When music plays the moderator
By K.T. Jagannathan
Last Updated: 17-02-2020 9:25PM
When I was young, my father often used to say how easy it is to misunderstand. To understand is the difficult thing in life, he would lecture me. Several summers in life, I realize now how stupid and cynical I had been in the past.
When I took potshots at people, I often felt as though I had tasted success. The journalist in me egged me on to look at everything and everybody with suspicion. Quite often, my ego told me to be cynical. This assiduously practiced art has, no doubt, helped the journalist in me to fire sharp questions and take strong positions. Most times, I walked with a sense of happiness, which bordered on arrogance.
In the self-built cocoon of a secure life-style, I unwittingly got myself immersed in the assumed sense of importance. When I was not noticed, I felt ignored and slighted. How can they ignore my presence? A wounded ego, more often, does greater damage to the individual's personality. It may not show up in the open. It could lie buried deep inside, nevertheless. I know not an ego-less journalist. I still carry a chip on my shoulders. But lo and behold of late a miracle has come about! Thanks to music, I am carrying only a smaller chip now!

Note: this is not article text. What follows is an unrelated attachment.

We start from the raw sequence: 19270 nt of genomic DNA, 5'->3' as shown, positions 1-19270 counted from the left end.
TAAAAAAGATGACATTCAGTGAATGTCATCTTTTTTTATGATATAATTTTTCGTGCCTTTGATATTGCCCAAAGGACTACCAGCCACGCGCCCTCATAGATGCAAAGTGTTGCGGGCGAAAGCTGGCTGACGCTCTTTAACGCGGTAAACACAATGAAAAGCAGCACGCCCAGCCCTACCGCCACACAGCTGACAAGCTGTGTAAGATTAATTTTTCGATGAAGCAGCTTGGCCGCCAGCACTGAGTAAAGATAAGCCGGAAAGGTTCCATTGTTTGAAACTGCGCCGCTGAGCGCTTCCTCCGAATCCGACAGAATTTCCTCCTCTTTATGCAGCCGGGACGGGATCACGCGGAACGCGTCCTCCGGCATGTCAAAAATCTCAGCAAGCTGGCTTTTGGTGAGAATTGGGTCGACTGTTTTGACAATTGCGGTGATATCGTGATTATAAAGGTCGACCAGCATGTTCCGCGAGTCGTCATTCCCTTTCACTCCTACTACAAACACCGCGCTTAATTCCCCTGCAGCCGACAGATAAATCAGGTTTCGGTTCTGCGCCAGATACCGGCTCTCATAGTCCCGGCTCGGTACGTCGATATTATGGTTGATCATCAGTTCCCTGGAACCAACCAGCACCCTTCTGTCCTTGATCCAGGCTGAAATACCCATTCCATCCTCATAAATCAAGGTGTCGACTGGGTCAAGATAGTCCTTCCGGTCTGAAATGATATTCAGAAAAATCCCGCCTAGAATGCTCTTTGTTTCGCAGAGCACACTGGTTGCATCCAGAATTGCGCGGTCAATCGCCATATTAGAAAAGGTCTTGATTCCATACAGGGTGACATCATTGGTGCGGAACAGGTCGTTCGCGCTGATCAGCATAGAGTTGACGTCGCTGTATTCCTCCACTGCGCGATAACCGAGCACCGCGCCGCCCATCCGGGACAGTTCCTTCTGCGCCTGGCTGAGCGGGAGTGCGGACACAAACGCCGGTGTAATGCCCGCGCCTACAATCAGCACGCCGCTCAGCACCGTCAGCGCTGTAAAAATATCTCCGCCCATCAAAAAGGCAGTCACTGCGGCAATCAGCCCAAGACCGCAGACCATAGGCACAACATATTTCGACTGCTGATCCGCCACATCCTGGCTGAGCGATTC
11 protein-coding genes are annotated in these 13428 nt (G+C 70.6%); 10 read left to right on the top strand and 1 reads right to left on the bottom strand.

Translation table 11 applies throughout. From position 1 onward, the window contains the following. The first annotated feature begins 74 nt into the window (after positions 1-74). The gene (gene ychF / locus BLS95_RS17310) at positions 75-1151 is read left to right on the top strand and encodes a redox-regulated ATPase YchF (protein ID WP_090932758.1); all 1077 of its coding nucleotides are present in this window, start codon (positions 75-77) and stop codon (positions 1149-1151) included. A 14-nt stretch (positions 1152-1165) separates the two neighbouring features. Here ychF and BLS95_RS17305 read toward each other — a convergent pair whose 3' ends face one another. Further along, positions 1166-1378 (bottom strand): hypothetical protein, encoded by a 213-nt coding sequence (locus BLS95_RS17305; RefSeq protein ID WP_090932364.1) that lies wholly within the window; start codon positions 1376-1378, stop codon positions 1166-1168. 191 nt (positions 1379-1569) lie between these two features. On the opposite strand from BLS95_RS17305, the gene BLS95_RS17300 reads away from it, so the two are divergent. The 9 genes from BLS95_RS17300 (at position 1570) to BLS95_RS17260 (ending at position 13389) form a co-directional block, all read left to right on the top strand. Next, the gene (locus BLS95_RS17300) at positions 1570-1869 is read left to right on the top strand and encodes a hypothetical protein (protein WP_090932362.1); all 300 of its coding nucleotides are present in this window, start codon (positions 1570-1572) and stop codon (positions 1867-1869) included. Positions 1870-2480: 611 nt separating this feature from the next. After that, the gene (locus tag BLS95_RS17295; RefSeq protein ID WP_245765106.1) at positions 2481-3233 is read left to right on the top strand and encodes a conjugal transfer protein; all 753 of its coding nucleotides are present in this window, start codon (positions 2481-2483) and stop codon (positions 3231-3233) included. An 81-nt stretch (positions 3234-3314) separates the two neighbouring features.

The die-hard critic in me has slowly given way to a responsible professional. Music has changed the person and professional in me. A chance prodding from my wife's flute teacher also drew me into music. Today, I also practice on this divine instrument. I always ask this question to me, and I pose this to others as well. Who is a winner in the ultimate analysis? To me, the winner at least in the newspaper industry is the one who does a job again and again through out the day, into the month and the year and goes on and on endlessly. The paper survives not by the brilliance of a few who come out with superb stuff once in a blue moon. It is sustained by the boring guys who stay to win the long haul race.
The key is discipline, I guess. Music has indeed taught me this. To pick up the bamboo flute, sit cross-legged and practice for a while at least what the teacher has taught you - that in itself requires co-ordination between the mind and the body. Practice, more practice and still more practice - that alone can make this co-ordination perfect. It is a long lesson. One has to traverse quite a distance to perfect it. Even though I have just begun music lessons, the world outlook has changed for me. It is easy to bring a structure down. It is, however, quite difficult to build it. Well, music has indeed been a leveler, a sobering influence in life for me.
Kumar - email@example.com
Scintillating, wonderful, marvelous and splendid. I can go on and on. You have done a tremendous job by writing this article. I wish that it is printed and distributed free in the music halls in this season. Please keep it up. I have no words to praise your forthright views.
(This article was first published in 2008)